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The three-batter minimum rule is official, and the Cincinnati Reds seem prepared

As LOOGYs go by the wayside, a new defense against left-handed hitters is in place.

Cincinnati Reds v Pittsburgh Pirates Photo by Joe Sargent/Getty Images

As Commissioner Rob Manfred continues on his quest to change the very fabric of baseball in every possible way, rule changes have become the norm. Major League Baseball made official the latest batch on Wednesday, a sweeping set of alterations that have impact on roster size, injured list use, and the amount of time managers have to use their challenges, all of which will have a decidedly non-zero impact on the game as early as Opening Day 2020.

Perhaps the most interesting of the changes, though, is the institution of a three-batter minimum for relievers, effectively eliminating the niche industry of one-batter-only LOOGYs that had long been the standard for bullpens league-wide.’s David Adler has a more thorough examination of all the changes, including the important “or finish the inning” stipulation on the new three-batter rule.

You’re keenly aware that despite spending a team record amount of money in free agency this winter, the Cincinnati Reds did not sign a left-handed reliever. They plucked 30 year old rookie Josh D. Smith off waivers from the Miami Marlins - of 12.2 career innings with 9 ER allowed at the big league level - but that’s the sole addition of an on-roster lefty so far this offseason, as he joins only Amir Garrett and Cody Reed as lefty options on the roster who are in contention for bullpen spots. (They certainly didn’t guarantee 4 years and $34 million to lefty Drew Pomeranz, that’s for sure.)

Garrett and Reed, of course, are both former highly rated starting pitching prospects, meaning that while they’re surely more effective against left-handed batters, the idea of retiring at least three guys - some righties - is not at all foreign to them. But the flip side of that concept, that LHP will now have to retire right-handed hitters a bit more often, is that RHP relievers aren’t going to be able to be pulled against tough left-handed hitters late in games for a rescue LOOGY, something they’ve been bailed out by for decades now.

A deeper dive into how the Reds have perhaps prepped themselves for such an inevitability reveals some interesting tidbits worth highlighting, I think.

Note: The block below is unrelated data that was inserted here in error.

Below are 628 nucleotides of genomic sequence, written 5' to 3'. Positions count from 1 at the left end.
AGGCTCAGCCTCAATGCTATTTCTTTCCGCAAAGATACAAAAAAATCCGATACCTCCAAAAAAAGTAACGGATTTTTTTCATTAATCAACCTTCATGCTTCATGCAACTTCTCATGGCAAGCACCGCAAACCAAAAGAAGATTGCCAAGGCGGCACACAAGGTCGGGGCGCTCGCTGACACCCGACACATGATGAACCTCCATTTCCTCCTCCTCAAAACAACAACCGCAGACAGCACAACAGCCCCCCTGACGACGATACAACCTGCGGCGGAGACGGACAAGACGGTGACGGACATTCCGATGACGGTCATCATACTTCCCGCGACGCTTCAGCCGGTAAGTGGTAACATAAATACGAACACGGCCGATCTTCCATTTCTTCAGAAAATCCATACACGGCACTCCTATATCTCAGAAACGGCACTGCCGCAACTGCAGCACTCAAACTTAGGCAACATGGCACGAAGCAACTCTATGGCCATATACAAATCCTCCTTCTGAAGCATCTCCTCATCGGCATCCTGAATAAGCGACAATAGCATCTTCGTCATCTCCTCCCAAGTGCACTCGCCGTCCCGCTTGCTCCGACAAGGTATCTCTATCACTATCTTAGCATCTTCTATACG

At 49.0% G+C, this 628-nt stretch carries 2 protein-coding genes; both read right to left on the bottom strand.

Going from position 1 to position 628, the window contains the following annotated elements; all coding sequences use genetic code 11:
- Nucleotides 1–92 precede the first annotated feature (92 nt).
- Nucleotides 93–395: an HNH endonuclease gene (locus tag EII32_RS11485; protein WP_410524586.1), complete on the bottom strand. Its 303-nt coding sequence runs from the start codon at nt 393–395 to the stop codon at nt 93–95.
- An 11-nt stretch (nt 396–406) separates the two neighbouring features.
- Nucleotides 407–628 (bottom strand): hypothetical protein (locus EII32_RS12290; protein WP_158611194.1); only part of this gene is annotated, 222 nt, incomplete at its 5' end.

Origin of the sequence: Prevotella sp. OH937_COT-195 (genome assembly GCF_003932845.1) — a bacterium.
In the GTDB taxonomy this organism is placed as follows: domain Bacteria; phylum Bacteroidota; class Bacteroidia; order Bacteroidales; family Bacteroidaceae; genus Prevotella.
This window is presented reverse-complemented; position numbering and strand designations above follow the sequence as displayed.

The one free agent bullpen signing the Reds did make was the addition of 34 year old Pedro Strop, a RHP who has allowed left-handed hitters to slash just .207/.319/.316 (.635 OPS) against him for his career. That’s excellent, of course, and while it’s not quite as dominant as he’s been against right-handed hitters in his career (.192/.283/.299 (.582 OPS)), he’s actually performed better against lefties than righties both during the 2019 season and 2017 season. In other words, he doesn’t profile as a guy who ever really needed to be bailed out against lefties.

Pair Strop with another of the likely late-inning Reds relievers in Michael Lorenzen and you see a similar story. Mikey’s biceps posted a career-best 156 ERA+ in 2019, and the improvement in his overall numbers came almost entirely due to his increased effectiveness in retiring left-handed hitters. His career splits still significantly favor his ability to retire righties (.691 OPS allowed) vs. lefties (.791 OPS allowed), but that’s trending in a very favorable direction. Last season, The Llama was actually better against lefties (.629 OPS against) than righties (.655 OPS against), thanks largely to a new pitching mix that saw a spike in his use of a change-up (19.3% in 2019 vs. 7.4% in 2018).

Lucas Sims is an interesting case here, too. While he has struggled in limited time with the strike zone against lefties as compared to righties (a 4.35 K/BB vs. 1.13 K/BB), what he has done since coming to the Reds is ensure that lefties simply cannot hit his offerings. He’s ramped up the use of his wipeout curveball since joining the Reds while limiting the use of his sub-par change up, and last year lefties hit just .172 against him (their overall .671 OPS against him was far lower than the .738 OPS he allowed to righties, while lefties slugged almost .100 points lower than righties, too).

I hope that Cody Reed and his knee are healthy again, and that the fine work he began to display in 2019 is good enough for him to earn a roster spot this spring and run with it. That’s not because I only want to see him against lefties, though, as - like with Garrett - I think he’s got ample potential to get batters out from both sides of the plate. But the more I look at it, the less I’m concerned that the righties in the Reds bullpen are going to be vulnerable to the lack of LOOGYs this year, and that’s surely not just a coincidence. There are no Zach Dukes or Bill Brays or Rheal Cormiers on this Reds roster because of the rule change, but that hasn’t left the Reds longing for solutions in their bullpen, as they’ve built it with guys who look the part against all batters, regardless of which side of the plate they’re standing on.